By Adam Madison
Triplicate staff writer
More than 90 percent of Del Norte High's seniors will continue their education after graduation.
Their post-high school plans are diverse, ranging anywhere from four-year universities to the military.
Senior Mai Thao plans to attend Humboldt State University with a focus on business and nursing. She said her parents provided encouragement to attend college, as did her Advancement Via Individual Determination program teacher, John Murphy.
Thao said she chose to go to Humboldt State because it's in "the top 20 in the United States and because its closer to home."
Thao was born in Chiang Kham Camp Pha Yao, Thailand, and moved to the United States in 1992, then to Crescent City in 1996.
"I wanted to show that even though we are low-income (Thao's family), I could still go to a four-year college," she said.
Low-income students have a better chance of receiving financial help towards college "if you (the student) do all of the financial aid (forms) and apply for scholarships," Thao said.
Senior Amanda Snowden chose to enlist in the Army after graduation.
"It was a way to challenge myself, emotionally, physically and a way to pay for college," she said. "I didn't want to just be another face in the crowd; I thought serving my country would be the way to do it."
Snowden will be a military police officer for the Army.
"Something about it clicks for me, doing something new and different every day," Snowden said about being an M.P.
Snowden also plan to pursue an online Bachelor of Science degree in criminology through the University of Phoenix during her four years in the Army. Snowden said she plans to transfer to the University of South Florida to get her Master's in forensics.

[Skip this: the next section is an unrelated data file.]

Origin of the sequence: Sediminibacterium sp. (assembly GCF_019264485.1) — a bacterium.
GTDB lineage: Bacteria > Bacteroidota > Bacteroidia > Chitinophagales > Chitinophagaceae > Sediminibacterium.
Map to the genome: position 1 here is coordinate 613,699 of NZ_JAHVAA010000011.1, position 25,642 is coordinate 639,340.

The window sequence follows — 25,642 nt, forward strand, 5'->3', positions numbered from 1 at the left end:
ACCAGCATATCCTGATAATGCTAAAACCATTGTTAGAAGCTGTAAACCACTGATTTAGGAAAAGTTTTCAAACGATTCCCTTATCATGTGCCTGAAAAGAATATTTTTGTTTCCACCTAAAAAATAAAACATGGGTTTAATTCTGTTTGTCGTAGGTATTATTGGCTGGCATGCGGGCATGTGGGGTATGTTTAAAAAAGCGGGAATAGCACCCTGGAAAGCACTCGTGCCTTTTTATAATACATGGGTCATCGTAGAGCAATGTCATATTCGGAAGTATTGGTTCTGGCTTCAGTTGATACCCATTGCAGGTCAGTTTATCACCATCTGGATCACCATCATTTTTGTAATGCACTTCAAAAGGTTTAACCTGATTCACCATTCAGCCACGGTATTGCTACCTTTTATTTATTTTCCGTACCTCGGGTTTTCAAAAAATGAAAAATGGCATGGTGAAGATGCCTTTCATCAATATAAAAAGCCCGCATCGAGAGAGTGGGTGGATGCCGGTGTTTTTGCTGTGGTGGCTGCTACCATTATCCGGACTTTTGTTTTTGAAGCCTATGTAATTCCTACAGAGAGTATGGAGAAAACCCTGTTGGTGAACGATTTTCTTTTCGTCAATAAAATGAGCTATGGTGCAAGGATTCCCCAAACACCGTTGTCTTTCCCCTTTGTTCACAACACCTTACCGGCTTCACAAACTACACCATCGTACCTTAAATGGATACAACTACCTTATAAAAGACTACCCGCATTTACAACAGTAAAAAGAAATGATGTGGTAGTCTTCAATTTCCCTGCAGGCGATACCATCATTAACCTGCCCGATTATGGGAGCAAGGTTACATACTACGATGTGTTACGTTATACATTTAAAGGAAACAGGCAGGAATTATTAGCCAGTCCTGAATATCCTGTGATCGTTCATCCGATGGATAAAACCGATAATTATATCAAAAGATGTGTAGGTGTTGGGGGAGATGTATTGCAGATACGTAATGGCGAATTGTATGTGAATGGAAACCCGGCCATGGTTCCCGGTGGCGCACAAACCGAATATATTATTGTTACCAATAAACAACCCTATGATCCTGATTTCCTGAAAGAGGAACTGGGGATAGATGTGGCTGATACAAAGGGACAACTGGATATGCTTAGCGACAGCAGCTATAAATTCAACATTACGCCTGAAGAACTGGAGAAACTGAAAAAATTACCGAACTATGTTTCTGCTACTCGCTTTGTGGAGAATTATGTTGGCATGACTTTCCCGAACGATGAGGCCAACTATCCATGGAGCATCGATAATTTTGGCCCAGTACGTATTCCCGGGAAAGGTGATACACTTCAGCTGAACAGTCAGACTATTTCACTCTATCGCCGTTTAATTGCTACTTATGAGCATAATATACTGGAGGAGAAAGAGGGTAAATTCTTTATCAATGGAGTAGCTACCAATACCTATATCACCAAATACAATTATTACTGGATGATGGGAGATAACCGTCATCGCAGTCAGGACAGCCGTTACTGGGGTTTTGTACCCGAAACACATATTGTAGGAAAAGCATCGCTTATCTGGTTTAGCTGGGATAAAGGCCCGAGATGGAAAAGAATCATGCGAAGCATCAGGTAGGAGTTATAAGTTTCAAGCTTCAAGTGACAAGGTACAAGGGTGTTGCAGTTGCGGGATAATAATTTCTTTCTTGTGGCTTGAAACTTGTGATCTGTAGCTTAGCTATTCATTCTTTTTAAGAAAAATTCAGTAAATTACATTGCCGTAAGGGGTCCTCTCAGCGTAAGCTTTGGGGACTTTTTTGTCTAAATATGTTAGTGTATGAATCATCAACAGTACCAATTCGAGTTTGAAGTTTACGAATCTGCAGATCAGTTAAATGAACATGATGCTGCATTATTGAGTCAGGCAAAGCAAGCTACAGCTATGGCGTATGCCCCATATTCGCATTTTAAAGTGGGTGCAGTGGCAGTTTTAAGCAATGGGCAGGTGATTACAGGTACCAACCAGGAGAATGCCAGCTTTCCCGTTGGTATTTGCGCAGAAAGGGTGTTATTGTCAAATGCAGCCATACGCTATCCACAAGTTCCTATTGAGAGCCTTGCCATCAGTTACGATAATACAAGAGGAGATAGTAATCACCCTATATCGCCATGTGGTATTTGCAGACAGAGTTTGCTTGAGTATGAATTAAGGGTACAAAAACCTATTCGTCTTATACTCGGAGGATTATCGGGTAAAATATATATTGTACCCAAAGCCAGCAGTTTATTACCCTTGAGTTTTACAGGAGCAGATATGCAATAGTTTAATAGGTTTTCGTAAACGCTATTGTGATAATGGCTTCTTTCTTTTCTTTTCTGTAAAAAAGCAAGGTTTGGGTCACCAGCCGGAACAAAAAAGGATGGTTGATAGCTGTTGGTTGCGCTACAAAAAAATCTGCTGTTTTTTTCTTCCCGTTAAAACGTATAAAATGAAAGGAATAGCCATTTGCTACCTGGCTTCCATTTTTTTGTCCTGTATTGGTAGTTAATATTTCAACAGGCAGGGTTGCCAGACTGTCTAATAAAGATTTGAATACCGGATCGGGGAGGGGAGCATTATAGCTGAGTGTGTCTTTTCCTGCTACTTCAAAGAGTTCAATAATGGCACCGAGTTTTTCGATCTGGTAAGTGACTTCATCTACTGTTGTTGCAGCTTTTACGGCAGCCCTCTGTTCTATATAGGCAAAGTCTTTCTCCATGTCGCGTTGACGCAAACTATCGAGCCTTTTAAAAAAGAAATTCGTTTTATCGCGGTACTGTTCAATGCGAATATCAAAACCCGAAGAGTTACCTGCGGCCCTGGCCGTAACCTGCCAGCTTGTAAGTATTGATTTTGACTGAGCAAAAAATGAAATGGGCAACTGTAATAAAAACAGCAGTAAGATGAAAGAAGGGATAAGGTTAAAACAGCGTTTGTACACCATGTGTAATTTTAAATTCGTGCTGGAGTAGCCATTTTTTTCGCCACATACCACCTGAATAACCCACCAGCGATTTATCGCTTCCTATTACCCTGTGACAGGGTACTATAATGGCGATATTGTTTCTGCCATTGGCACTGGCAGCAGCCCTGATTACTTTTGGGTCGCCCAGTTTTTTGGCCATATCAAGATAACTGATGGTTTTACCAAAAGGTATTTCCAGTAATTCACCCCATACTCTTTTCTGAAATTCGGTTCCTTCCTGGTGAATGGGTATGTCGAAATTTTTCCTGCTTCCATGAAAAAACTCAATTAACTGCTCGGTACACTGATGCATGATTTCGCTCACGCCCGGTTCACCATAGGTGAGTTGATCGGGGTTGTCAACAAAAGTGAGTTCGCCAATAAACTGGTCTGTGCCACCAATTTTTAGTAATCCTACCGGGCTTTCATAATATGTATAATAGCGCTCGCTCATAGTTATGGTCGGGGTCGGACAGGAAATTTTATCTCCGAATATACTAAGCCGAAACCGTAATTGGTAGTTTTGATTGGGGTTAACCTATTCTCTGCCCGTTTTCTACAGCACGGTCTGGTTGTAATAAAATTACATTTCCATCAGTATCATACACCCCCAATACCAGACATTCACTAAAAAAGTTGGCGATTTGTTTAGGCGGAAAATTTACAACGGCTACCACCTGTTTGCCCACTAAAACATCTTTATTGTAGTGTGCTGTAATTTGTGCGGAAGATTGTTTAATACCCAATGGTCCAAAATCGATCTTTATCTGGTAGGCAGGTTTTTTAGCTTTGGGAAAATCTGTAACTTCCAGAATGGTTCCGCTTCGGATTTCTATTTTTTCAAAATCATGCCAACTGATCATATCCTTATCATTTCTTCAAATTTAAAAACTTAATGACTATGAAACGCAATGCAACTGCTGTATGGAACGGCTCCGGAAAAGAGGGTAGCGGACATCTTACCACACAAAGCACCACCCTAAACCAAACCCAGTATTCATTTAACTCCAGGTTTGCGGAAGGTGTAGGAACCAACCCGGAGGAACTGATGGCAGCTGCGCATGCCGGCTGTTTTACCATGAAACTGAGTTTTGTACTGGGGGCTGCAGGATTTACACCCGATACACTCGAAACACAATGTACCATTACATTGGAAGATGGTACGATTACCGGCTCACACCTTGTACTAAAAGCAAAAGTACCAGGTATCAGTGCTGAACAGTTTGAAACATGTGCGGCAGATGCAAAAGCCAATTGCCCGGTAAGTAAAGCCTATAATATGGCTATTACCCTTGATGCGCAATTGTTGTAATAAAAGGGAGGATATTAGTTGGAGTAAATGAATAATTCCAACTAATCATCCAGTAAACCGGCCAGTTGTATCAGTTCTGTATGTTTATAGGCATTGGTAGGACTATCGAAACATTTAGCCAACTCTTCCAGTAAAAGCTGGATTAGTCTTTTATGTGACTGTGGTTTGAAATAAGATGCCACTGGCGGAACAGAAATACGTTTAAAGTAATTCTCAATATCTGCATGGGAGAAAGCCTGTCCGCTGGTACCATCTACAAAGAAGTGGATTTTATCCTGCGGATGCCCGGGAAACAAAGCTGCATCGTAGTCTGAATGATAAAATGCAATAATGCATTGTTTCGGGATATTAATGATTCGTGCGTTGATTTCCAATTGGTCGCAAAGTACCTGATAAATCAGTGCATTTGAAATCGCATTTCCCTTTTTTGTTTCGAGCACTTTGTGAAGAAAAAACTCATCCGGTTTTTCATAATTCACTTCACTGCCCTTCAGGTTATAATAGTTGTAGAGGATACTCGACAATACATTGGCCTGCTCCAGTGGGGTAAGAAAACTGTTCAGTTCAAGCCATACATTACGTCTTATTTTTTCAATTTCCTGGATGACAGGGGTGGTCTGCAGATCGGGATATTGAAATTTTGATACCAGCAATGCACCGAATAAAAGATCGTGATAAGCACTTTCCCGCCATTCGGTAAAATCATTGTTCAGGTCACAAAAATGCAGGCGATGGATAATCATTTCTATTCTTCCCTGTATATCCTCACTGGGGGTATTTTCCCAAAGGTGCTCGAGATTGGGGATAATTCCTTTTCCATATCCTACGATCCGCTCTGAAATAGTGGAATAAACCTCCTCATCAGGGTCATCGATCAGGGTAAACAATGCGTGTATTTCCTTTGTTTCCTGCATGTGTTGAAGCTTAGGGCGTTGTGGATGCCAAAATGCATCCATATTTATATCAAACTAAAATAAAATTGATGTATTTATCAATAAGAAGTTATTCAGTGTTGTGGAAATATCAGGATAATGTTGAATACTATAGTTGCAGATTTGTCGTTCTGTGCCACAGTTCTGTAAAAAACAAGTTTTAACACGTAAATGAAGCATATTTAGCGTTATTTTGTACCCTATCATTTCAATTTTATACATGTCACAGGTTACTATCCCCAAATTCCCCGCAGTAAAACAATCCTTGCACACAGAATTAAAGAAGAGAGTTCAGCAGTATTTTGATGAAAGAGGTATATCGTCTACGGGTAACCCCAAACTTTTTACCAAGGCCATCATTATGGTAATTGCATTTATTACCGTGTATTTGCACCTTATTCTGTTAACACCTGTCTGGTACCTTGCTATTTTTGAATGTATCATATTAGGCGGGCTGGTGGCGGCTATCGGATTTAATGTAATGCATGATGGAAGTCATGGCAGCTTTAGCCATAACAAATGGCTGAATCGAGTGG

Soon-to-be graduate Frank O'Connell has set his sights on Chico State University, majoring in civil engineering.
O'Connell said that he chose to go to a four-year university because, "I'm the first out of my family to go to college."
O'Connell's father is a surveyor and in the construction business.
"I see how hard it is to make good money without a license (in surveying)," O'Connell said about attending college.
While attending high school, O'Connell also works at Brown Construction in Crescent City in the morning for at least two hours, then after school he works at Grey Sky Engineering for at least five hours a day.
O'Connell has two after-school jobs to pay for college.
He said that pursuing his career outside Del Norte County was a good decision because, "I think the construction (business) will slow down (in Del Norte County)."
Virginia Townsend, a Native American student from the Karuk Tribe in Happy Camp, is headed to the Del Norte College of the Redwoods for a General Education Degree with a focus on education.
"I will be the first one from this generation of my family to go to college," Townsend said.
Townsend was a tutor during her first three years in high school for the Northern California Indian Development Center.
"I know that we're the least expected to graduate," she said of Native American students and her decision to go to college.
Townsend said she wants to become a teacher to help other Native American students achieve their goals in education.
"They have a life ahead of them ¬Ė their graduation and education ¬Ė they just have to step up and take it."
A senior survey, created by the Del Norte High School counseling office, was given in May to determine where students were headed after high school.
The survey was taken by 196 students that are getting ready to graduate June 15.
The list created was divided into sections according to what each student indicated they wanted to do after high school.
The sections included four-year college students, community college students, students headed into the military, students moving on to vocational training.
The final section included foreign exchange students, those who wanted to work, travel or who were undecided at the time of the survey.
The students included in the sections have been accepted to the college, military branch or vocational school they plan on attending.
More than half of the graduates will attend the College of the Redwoods in Del Norte and Eureka to pursue degrees in general education. Some of those graduates plan to head to a university after they receive their general education.
A quarter of the graduates are headed to four-year colleges.